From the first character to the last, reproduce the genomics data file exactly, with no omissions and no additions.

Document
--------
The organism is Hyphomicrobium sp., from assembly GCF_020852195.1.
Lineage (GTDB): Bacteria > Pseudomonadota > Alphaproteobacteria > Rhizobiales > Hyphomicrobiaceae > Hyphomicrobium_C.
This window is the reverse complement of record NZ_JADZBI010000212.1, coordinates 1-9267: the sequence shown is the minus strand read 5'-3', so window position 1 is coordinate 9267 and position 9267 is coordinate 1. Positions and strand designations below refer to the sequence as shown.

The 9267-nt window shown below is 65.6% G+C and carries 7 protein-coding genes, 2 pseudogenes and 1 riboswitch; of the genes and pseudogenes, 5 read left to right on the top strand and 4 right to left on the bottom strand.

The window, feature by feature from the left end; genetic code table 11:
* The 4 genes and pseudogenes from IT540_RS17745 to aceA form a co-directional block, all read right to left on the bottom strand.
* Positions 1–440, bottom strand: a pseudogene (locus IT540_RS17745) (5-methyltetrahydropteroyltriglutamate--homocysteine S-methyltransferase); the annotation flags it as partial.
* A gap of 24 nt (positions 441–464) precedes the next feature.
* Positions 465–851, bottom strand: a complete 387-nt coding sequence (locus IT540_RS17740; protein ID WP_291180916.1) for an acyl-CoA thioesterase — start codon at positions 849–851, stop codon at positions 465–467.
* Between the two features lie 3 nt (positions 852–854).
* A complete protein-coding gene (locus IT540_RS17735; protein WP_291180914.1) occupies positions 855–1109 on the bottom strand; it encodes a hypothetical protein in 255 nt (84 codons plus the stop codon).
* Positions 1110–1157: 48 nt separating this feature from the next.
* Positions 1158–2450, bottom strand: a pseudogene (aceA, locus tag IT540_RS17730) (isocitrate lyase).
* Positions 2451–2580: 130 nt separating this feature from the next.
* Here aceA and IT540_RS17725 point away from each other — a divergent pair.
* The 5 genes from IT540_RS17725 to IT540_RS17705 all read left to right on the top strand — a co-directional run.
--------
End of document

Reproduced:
The organism is Hyphomicrobium sp., from assembly GCF_020852195.1.
Lineage (GTDB): Bacteria > Pseudomonadota > Alphaproteobacteria > Rhizobiales > Hyphomicrobiaceae > Hyphomicrobium_C.
This window is the reverse complement of record NZ_JADZBI010000212.1, coordinates 1-9267: the sequence shown is the minus strand read 5'-3', so window position 1 is coordinate 9267 and position 9267 is coordinate 1. Positions and strand designations below refer to the sequence as shown.

The 9267-nt window shown below is 65.6% G+C and carries 7 protein-coding genes, 2 pseudogenes and 1 riboswitch; of the genes and pseudogenes, 5 read left to right on the top strand and 4 right to left on the bottom strand.

The window, feature by feature from the left end; genetic code table 11:
* The 4 genes and pseudogenes from IT540_RS17745 to aceA form a co-directional block, all read right to left on the bottom strand.
* Positions 1–440, bottom strand: a pseudogene (locus IT540_RS17745) (5-methyltetrahydropteroyltriglutamate--homocysteine S-methyltransferase); the annotation flags it as partial.
* A gap of 24 nt (positions 441–464) precedes the next feature.
* Positions 465–851, bottom strand: a complete 387-nt coding sequence (locus IT540_RS17740; protein ID WP_291180916.1) for an acyl-CoA thioesterase — start codon at positions 849–851, stop codon at positions 465–467.
* Between the two features lie 3 nt (positions 852–854).
* A complete protein-coding gene (locus IT540_RS17735; protein WP_291180914.1) occupies positions 855–1109 on the bottom strand; it encodes a hypothetical protein in 255 nt (84 codons plus the stop codon).
* Positions 1110–1157: 48 nt separating this feature from the next.
* Positions 1158–2450, bottom strand: a pseudogene (aceA, locus tag IT540_RS17730) (isocitrate lyase).
* Positions 2451–2580: 130 nt separating this feature from the next.
* Here aceA and IT540_RS17725 point away from each other — a divergent pair.
* The 5 genes from IT540_RS17725 to IT540_RS17705 all read left to right on the top strand — a co-directional run.